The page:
Fans and pop stars alike have long pictured him in the Oval Office. After he married UN lawyer Amal Alamuddin last fall, bookies doubled the odds that he’d make his bid for the presidency any day. But despite years of whispers to the contrary, Oscar-winner George Clooney—America’s favorite twinkly-eyed gentleman movie star, Hollywood’s preeminent humanitarian—set the record straight on his political aspirations while promoting his latest politically-charged film, Our Brand Is Crisis.
Asked whether he’d ever run for office during a press conference in Beverly Hills, Clooney laughed. “I’ve been asked that for almost 20 years now and the answer is just, no,” said Clooney, who produced the campaign satire about the damning role American political consultants played in the 2002 Bolivian election. “Who would ever want to live like that?”
Forget paparazzi and tabloid hounds; the politician’s life, lamented one of the world’s most famous stars, sounds way too rough.
“I’m friends with a lot of those guys and I just think it’s hell,” he said. “I commend people who go into public service because it’s such a horrible way to get elected, it’s such a horrible time while you’re in office, it’s more polarized now than arguably since the Civil War in many ways, and I think people will argue over things that they believed in 6 years ago or 8 years ago because it’s not their guy saying it.”
“So, no, I wouldn’t want to be in politics. I have no interest in it… I have every interest in being involved from the outside and trying to get things done that are important to me.”
Among those causes important to Clooney is Darfur, for which he’s addressed the United Nations, made the documentaries Journey to Darfur and Sand and Sorrow, and formed the advocacy organization Not On Our Watch with humanitarian pals Brad Pitt, Matt Damon, Don Cheadle, and the late Jerry Weintraub. His activism in the name of human rights in Sudan famously got him arrested in 2012. The UN designated him a Messenger Of Peace, which sounds just about tantamount to receiving angel status on earth.
Maybe Clooney will change his mind by the year 2020, when he might run against (or… alongside?) early bird candidate Kanye West. Or during the next cycle, when just-announced presidential hopeful Lindsay Lohan will actually meet the minimum age requirement to deliver on the hashtag promise of #lindsaylohan2020.
The son of newsman and journalist Nick Clooney, the Syriana Oscar-winner watched his dad run for Congress in 2004, repping Kentucky’s fourth district. The elder Clooney lost by a 10 percent margin. The next year George Clooney nabbed a Best Director Oscar nomination for his McCarthy-era political drama Good Night, and Good Luck.
Clooney said his personal political agenda started at a young age as a result of several tumultuous events that rocked America. “We grew up in a time where you had the Civil Rights Movement and the anti-Vietnam movement, the drug culture, the counter culture, the assassinations,” he recalled. “All of us were [politically involved], it was just part of your DNA.”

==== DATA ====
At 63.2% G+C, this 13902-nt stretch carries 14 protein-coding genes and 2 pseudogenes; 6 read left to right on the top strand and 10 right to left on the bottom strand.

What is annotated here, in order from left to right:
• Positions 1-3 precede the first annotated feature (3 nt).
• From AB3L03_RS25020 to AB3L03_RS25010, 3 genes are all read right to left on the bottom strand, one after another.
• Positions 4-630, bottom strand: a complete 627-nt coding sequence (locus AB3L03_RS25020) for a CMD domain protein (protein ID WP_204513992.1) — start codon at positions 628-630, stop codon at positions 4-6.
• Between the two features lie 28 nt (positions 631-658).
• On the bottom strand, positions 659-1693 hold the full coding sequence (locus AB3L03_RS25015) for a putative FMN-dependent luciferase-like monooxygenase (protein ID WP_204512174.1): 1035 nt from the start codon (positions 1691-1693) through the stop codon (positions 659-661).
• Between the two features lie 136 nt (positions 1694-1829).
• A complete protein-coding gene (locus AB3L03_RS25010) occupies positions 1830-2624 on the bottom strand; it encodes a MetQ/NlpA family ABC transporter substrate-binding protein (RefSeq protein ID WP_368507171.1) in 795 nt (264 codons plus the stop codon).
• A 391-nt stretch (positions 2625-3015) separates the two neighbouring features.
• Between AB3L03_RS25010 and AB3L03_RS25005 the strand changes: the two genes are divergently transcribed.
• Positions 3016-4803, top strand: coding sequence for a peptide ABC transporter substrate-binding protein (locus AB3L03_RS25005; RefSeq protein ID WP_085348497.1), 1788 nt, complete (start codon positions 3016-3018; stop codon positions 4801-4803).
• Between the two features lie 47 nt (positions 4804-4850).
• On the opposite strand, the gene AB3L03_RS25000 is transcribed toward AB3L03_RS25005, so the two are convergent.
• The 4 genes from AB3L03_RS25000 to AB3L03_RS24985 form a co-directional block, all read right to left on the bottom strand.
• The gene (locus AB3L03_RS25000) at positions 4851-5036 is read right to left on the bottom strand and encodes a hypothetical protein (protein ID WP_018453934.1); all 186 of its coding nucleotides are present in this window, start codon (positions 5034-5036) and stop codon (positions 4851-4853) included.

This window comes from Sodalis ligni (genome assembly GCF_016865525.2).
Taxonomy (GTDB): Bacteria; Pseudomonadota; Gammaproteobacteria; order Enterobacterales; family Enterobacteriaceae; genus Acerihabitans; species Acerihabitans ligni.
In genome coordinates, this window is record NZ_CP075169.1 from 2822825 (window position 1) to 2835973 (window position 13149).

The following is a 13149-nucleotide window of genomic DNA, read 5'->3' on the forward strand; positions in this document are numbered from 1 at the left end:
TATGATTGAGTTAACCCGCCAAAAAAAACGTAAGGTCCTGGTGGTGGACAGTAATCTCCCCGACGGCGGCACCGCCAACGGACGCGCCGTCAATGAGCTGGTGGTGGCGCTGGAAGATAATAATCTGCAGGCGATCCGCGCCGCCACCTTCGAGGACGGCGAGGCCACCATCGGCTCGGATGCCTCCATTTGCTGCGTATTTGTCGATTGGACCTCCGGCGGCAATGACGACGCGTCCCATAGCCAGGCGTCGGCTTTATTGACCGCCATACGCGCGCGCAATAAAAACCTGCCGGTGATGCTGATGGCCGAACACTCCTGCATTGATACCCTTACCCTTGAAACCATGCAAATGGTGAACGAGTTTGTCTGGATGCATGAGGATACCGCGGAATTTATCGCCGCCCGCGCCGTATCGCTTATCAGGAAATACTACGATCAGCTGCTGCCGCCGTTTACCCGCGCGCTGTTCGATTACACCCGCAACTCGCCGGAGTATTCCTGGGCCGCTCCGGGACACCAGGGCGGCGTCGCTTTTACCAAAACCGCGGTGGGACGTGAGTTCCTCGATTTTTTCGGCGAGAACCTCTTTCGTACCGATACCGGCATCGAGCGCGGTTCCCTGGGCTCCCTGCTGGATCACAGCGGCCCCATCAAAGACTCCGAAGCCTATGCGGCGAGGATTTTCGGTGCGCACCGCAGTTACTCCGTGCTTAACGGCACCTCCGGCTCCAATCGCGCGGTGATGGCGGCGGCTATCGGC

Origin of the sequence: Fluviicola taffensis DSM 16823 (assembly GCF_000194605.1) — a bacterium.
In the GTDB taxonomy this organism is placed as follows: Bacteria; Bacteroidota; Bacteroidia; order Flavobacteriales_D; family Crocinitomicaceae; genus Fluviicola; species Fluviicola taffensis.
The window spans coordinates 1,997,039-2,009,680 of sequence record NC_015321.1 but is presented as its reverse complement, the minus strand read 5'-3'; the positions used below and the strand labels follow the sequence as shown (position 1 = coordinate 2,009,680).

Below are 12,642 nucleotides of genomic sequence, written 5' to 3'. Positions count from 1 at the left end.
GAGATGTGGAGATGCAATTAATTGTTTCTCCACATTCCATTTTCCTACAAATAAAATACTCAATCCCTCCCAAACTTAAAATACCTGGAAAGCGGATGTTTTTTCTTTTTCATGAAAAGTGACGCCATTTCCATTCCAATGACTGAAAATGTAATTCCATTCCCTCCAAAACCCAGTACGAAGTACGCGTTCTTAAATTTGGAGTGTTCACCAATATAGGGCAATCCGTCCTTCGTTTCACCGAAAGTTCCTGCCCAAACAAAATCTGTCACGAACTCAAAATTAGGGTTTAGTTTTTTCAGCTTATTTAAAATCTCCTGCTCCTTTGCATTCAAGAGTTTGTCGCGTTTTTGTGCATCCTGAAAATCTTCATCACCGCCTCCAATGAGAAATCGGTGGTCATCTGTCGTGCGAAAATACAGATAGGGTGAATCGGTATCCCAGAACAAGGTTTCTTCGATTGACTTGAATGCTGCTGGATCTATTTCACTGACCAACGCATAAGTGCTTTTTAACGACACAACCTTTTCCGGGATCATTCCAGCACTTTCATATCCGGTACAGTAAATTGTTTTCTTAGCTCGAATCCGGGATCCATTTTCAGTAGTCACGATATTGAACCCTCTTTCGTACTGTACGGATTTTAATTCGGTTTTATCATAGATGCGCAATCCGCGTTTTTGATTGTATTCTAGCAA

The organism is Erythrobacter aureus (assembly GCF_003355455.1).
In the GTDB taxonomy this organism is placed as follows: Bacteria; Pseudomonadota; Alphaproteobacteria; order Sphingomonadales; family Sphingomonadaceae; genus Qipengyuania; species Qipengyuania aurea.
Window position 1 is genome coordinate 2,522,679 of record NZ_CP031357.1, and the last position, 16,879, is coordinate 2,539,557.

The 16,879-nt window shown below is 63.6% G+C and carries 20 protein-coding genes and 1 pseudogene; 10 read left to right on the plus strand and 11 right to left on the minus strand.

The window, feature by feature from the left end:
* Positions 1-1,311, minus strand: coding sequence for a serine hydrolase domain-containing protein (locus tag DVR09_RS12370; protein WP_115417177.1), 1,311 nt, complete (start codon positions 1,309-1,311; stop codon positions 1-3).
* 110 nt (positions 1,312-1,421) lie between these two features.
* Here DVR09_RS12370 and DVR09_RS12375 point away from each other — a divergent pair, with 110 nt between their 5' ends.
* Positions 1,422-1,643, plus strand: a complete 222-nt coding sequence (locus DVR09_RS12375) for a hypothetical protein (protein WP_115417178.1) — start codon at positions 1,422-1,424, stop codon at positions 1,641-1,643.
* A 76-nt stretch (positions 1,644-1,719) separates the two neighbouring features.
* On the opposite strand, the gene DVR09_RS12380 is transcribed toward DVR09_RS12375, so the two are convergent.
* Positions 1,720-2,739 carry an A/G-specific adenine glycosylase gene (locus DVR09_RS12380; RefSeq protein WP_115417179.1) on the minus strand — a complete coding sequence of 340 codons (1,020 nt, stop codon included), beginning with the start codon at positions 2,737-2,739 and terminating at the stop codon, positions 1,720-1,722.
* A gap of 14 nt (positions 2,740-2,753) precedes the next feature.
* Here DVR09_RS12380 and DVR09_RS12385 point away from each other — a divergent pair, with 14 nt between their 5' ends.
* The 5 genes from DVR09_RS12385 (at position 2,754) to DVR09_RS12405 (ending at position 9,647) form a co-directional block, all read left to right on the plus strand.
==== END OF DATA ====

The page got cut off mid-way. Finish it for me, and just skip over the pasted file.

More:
In Our Brand Is Crisis, Clooney’s Gravity co-star Sandra Bullock plays “Calamity” Jane Bodine, a volatile consultant brought in at the eleventh hour to help an unlikeable Bolivian presidential candidate turn his campaign around. “Who could use the fictional Bodine’s help more, Hillary or Trump?” Bullock was asked. “They’re actually doing really well on their own,” she answered diplomatically.
Onscreen, Billy Bob Thornton plays Bullock’s nemesis Pat Candy, a bald, coolly composed master strategist based on James Carville.
Carville was officially uninvolved in the David Gordon Green-directed adaptation. But Clooney and producing partner Grant Heslov flashed back over a decade to the day they witnessed the madness of the political machine up close and personal while working with Carville and Mary Matalin on the short-lived HBO political series K Street, which featured the real-life consultant couple.
“We basically, for 14 weeks, shared an office with Mary Matalin and James Carville… Mary at the time was chief of staff for Dick Cheney,” said Clooney. “We were in the office when they came in and they taped up our computers for the Justice Department because of the Scooter Libby thing, so we were around watching really interesting things happen on the ground as they happened.
“It’s really funny to watch political operatives. It’s really interesting to watch that process, and the behind-the-scenes conversations,” he continued. “We take things much more personally than they do. These guys could work for other sides. And they do, often! I’ll get really angry at something that somebody says and a politician won’t get angry at all—it’s just part of the game that they play, then they go out and have a drink and laugh. So it’s so much more fun to watch how it works as an industry and see that it is an industry, that it isn’t just this passionate belief system.”